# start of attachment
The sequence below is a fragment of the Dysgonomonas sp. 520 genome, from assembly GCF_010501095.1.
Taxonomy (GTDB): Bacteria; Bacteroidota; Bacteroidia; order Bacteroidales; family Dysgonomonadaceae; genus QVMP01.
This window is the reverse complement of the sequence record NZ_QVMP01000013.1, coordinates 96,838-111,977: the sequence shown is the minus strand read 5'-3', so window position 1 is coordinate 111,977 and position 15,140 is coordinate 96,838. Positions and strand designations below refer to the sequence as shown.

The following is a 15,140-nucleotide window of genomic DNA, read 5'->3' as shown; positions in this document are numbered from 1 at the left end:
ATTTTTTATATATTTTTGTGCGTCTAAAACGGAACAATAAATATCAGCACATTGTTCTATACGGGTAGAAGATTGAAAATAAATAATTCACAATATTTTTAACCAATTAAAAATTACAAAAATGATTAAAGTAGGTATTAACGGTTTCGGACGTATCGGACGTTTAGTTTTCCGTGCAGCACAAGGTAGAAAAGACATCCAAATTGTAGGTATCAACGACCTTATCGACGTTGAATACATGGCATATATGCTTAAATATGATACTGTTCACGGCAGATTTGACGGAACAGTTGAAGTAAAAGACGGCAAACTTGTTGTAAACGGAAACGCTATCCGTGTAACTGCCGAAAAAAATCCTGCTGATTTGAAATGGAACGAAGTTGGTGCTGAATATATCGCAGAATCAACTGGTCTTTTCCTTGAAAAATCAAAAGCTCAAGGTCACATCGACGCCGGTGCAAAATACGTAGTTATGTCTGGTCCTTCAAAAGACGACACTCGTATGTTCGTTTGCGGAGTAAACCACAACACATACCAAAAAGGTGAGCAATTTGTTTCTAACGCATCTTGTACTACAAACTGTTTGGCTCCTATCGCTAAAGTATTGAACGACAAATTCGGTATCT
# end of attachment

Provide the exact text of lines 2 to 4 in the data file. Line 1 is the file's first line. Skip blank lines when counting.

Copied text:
Taxonomy (GTDB): Bacteria; Bacteroidota; Bacteroidia; order Bacteroidales; family Dysgonomonadaceae; genus QVMP01.
This window is the reverse complement of the sequence record NZ_QVMP01000013.1, coordinates 96,838-111,977: the sequence shown is the minus strand read 5'-3', so window position 1 is coordinate 111,977 and position 15,140 is coordinate 96,838. Positions and strand designations below refer to the sequence as shown.

The following is a 15,140-nucleotide window of genomic DNA, read 5'->3' as shown; positions in this document are numbered from 1 at the left end: